Defense is a question given the losses of Laure Boulleau and Laura Georges due to injury. Wendie Renard is back there though to anchor the line. And then there is always the question of decision-making in goal with Sarah Bouhaddi. But this is talented squad that has a midfield and attacking options to make up for defensive mistakes. Some of the time.

France boasts some of the best midfielders in the game (Camille Abily, Amandine Henry, Louisa Cadamuro (Nécib)) but at times struggles. In the attacking third, Delie (and Thomis) is pure speed that can place any defense on its heels. And Eugénie Le Sommer is dangerous but at time also struggles to finish. She’s joined by Claire Lavogez and Kadidatou Diani.

France can’t get caught looking past Colombia like it did at last year’s World Cup given the United States is in this group and defense-first New Zealand can give them trouble. They will advance out of the group, and if it’s in second place, that sets up a possible quarterfinal match against Germany.

NWSL Connection
Amandine Henry (Portland Thorns FC)



  • Sarah Bouhaddi (Olympique Lyon)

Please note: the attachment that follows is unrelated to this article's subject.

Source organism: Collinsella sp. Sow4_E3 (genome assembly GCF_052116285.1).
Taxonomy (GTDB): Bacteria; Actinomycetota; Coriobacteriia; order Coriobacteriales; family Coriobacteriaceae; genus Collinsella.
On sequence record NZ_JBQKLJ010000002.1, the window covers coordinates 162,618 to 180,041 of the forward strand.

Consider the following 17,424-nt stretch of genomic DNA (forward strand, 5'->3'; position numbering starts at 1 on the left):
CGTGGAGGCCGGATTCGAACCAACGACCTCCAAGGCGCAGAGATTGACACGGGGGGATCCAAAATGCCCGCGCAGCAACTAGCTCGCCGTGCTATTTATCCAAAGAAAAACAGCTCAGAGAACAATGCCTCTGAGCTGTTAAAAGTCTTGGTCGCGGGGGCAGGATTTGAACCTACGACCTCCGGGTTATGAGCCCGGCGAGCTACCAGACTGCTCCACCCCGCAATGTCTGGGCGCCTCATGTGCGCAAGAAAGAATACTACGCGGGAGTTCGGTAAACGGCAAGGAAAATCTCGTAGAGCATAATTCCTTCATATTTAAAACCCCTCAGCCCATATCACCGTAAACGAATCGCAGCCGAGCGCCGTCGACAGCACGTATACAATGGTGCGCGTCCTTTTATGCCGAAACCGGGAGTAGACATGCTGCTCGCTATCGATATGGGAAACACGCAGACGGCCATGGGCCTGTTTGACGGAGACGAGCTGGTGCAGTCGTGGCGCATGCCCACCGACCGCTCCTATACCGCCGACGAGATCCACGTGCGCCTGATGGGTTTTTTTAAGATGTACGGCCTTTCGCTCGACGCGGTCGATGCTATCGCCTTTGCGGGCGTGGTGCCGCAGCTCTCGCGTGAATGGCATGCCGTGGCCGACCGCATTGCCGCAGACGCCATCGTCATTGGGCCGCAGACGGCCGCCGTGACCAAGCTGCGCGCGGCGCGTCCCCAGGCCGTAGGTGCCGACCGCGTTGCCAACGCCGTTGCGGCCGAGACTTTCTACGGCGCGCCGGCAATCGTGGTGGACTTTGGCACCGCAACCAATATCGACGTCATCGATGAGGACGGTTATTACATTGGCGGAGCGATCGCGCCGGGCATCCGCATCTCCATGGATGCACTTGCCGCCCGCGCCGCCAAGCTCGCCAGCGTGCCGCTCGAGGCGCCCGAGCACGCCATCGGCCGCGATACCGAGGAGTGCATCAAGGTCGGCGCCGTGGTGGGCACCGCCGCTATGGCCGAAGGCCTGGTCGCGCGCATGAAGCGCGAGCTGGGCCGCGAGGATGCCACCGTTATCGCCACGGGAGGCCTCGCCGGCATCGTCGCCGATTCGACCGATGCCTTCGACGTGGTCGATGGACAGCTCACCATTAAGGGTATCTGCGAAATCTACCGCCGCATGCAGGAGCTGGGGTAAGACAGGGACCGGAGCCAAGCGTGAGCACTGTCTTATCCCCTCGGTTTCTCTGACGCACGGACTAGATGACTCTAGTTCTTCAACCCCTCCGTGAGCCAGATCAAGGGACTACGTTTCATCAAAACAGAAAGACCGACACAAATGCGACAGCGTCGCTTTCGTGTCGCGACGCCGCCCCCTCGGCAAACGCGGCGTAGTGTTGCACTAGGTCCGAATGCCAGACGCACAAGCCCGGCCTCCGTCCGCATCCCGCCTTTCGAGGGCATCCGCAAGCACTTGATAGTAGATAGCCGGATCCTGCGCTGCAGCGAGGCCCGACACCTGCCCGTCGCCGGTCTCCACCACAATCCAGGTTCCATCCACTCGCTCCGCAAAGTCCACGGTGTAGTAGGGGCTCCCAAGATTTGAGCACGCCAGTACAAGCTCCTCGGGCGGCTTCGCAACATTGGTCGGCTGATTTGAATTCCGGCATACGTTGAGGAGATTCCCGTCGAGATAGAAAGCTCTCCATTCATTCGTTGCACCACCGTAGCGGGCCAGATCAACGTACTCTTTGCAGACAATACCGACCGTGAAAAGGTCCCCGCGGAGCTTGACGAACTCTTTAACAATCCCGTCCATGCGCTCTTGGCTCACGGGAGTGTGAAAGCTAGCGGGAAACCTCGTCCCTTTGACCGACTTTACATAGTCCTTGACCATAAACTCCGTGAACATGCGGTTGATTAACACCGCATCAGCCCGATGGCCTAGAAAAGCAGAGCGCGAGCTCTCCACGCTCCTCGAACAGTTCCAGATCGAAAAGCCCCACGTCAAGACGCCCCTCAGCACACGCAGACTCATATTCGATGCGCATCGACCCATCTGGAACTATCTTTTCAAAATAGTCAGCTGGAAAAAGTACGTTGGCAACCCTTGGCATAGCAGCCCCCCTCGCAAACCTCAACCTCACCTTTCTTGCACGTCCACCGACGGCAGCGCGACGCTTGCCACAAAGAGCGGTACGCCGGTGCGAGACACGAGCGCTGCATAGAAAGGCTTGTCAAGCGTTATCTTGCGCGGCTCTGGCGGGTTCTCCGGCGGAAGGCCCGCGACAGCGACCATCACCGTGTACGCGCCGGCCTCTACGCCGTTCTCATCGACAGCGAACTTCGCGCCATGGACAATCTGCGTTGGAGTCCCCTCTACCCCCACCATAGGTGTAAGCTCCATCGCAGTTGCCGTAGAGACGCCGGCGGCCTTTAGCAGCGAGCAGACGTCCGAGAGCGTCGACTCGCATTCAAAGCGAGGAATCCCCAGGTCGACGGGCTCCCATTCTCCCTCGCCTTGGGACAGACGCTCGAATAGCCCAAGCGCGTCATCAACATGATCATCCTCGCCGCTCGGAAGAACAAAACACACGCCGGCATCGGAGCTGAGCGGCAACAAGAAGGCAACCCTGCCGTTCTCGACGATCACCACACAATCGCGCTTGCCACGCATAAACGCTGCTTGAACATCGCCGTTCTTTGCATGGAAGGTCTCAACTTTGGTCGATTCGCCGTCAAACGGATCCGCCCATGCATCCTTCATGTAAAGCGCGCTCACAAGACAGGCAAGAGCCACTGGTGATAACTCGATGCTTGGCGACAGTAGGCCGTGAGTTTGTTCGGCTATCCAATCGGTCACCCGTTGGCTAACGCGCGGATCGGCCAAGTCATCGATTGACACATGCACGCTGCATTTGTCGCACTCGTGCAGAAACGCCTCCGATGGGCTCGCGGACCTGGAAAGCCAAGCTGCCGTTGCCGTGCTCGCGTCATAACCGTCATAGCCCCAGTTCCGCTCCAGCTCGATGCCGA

• Méline Gérard (Olympique Lyon)


  • Sabrina Delannoy (Paris Saint-Germain)
  • Jessica D’Houara (Paris Saint-Germain)
  • Sakina Karchaoui (Montpellier)
  • Amel Majri (Olympique Lyon)
  • Griedge Mbock Bathy (Olympique Lyon)
  • Wendie Renard (Olympique Lyon)


  • Camille Abily (Olympique Lyon)
  • Élise Bussaglia (VfL Wolfsburg)
  • Kheira Hamraoui (Paris Saint-Germain)
  • Amandine Henry (Portland Thorns FC)
  • Louisa (Nécib) Cadamuro
  • Élodie Thomis (Olympique Lyon)


  • Marie-Laure Delie (Paris Saint-Germain)
  • Kadidiatou Diani (FCF Juvisy)
  • Claire Lavogez (Olympique Lyon)
  • Eugénie Le Sommer (Olympique Lyon)

Kenza Dali, Sakina Karchaoui, Clarisse Le Bihan, Laëtitia Philippe

New Zealand

FIFA Rank: 17th
Head Coach:
Tony Readings

Olympic History